Find yourself a large flat stable surface that you can attach some 80 grit PSA paper on, then simply run the block/board over the sandpaper. I have a large piece of alluminum plate and also a glass tabletop that works well. You can use anything flat and stable.
Also keep in mind, some of the best blocks and boards can be made yourself with wood, or alluminum, or plastic, etc... Example: many of my color sanding blocks and sticks are made out of 1/4" and 3/8" plexiglass.
Also remember to slightly round off the edges and corners-this helps you avoid any digging action if you slip up on a stroke.
Your work will only be as straight as what it was sanded with, and it's truly amazing how perfect you can make something when you get into the finer grits on a straight flat block, each step down in grit uncovers smaller imperfections not seen during the last stage of sanding and this process goes all the way down to colorsanding before buffing.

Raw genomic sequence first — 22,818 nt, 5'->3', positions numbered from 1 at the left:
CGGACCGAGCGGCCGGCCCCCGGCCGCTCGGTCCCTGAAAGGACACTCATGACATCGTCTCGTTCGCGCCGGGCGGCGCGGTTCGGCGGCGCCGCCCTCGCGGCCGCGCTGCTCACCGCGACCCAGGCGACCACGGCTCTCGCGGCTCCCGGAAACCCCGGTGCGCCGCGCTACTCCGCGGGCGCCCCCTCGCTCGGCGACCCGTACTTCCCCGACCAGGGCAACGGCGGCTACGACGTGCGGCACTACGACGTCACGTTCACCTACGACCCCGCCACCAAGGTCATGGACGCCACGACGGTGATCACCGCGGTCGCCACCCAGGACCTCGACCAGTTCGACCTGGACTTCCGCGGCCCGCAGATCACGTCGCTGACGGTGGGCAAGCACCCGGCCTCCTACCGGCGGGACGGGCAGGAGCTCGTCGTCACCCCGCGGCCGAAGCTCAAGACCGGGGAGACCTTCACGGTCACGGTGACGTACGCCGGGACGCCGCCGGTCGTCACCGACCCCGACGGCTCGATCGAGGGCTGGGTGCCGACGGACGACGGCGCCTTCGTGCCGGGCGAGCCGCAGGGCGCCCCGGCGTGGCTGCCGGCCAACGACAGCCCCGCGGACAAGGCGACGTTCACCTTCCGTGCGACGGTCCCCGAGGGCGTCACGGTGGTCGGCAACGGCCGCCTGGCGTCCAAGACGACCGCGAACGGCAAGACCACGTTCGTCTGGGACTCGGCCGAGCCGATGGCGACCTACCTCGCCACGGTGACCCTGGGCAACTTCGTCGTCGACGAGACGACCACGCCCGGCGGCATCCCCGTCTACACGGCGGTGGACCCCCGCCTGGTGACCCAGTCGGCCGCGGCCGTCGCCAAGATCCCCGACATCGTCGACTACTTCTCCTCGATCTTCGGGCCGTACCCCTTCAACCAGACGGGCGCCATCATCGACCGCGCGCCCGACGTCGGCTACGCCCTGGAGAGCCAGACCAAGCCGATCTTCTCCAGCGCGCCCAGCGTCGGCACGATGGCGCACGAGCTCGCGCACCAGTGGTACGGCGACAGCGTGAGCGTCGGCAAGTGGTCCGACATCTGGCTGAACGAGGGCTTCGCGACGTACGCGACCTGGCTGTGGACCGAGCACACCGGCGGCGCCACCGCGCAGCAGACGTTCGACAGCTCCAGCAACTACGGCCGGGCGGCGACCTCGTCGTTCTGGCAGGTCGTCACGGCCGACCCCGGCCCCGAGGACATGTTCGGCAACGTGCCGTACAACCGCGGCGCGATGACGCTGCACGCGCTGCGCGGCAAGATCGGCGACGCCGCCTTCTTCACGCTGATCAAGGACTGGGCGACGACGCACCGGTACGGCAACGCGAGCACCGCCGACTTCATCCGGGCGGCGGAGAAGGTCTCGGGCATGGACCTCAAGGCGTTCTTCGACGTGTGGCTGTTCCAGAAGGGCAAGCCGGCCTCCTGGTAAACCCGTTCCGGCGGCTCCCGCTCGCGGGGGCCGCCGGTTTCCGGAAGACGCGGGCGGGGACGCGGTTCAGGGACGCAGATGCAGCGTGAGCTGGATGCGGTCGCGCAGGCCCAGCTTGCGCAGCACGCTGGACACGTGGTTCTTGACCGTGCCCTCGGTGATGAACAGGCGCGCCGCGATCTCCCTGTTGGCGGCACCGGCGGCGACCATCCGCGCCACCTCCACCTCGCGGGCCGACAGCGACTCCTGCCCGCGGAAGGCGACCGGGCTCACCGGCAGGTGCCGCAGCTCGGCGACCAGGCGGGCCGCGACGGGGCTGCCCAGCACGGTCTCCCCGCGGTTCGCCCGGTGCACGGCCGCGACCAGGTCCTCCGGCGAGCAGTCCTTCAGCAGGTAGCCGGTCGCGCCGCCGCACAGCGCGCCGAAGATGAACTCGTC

Watch those boards with wooden handles-the wood absorbs moisture/shrinks/swells and will warp with age. Also watch any boards with vinyl padding-when the adhesive on the vinyl starts coming loose it'll curl and collect sanding debris between the alluminum and pad which makes an uneven surface. Rubber blocks shrink and warp. Plastic boards like the 3M yellow and hustchins white will shrink and warp. Alluminum boards often get dropped on the corners and deform or the screws holding the handles back out. Bottom line is pay attention and it'll pay off.
Working in the shops I always heard technicians complain about how this block doesn't work well, or I can't make anything straight with this board, and this one works better than any.... problem is they weren't smart enough to figure out why. Ramble, ramble, Bob